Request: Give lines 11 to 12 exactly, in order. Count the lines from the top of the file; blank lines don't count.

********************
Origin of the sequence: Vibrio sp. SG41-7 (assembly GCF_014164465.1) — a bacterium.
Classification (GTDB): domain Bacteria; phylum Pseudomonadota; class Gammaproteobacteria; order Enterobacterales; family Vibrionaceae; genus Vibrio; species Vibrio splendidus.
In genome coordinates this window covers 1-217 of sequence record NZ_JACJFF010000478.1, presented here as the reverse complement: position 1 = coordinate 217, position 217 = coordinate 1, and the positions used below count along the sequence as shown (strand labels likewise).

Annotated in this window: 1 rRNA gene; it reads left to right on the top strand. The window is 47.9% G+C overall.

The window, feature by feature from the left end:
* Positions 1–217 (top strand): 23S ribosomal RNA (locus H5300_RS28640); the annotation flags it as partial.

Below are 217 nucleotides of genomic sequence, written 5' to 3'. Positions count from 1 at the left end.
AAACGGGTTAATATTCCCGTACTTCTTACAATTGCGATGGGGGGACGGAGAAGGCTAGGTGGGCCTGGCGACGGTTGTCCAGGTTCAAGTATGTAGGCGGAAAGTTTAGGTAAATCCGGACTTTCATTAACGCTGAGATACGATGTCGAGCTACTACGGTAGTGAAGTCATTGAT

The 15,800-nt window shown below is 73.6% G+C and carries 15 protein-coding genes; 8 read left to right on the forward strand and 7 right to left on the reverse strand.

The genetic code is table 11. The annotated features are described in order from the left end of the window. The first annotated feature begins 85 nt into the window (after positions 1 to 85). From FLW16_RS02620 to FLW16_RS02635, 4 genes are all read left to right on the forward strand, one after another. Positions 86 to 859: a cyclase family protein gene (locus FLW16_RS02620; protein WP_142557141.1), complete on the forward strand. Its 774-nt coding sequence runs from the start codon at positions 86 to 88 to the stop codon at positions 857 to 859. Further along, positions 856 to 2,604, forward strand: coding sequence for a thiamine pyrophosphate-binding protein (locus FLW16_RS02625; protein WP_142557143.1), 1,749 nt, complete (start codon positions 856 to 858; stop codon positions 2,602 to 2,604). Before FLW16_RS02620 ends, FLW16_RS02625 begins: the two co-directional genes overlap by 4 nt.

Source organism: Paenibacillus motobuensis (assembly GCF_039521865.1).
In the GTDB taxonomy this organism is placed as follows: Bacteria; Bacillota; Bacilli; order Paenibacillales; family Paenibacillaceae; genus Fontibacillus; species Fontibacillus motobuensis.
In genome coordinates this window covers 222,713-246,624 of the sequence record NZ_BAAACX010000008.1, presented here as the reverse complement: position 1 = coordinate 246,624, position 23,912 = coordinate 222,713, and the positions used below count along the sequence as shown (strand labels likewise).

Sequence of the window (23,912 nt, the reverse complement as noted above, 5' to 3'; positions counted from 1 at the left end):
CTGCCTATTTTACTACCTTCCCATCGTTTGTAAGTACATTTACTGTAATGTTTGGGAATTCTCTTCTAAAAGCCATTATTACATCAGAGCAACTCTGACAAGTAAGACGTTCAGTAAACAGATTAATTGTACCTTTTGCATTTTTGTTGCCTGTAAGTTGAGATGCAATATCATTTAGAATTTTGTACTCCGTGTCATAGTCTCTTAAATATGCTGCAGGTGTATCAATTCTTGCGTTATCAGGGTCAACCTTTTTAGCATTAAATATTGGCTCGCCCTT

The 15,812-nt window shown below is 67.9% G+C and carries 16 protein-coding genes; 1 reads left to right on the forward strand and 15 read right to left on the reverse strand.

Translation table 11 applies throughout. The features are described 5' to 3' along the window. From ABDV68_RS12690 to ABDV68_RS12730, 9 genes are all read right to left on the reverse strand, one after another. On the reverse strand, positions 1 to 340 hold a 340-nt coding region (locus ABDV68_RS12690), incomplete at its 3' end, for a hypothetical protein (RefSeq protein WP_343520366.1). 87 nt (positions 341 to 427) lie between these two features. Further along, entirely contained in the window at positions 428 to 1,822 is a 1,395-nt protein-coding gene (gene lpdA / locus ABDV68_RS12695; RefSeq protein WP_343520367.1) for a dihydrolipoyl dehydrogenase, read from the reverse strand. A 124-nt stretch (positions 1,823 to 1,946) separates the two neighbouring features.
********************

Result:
Source organism: Paenibacillus motobuensis (assembly GCF_039521865.1).
In the GTDB taxonomy this organism is placed as follows: Bacteria; Bacillota; Bacilli; order Paenibacillales; family Paenibacillaceae; genus Fontibacillus; species Fontibacillus motobuensis.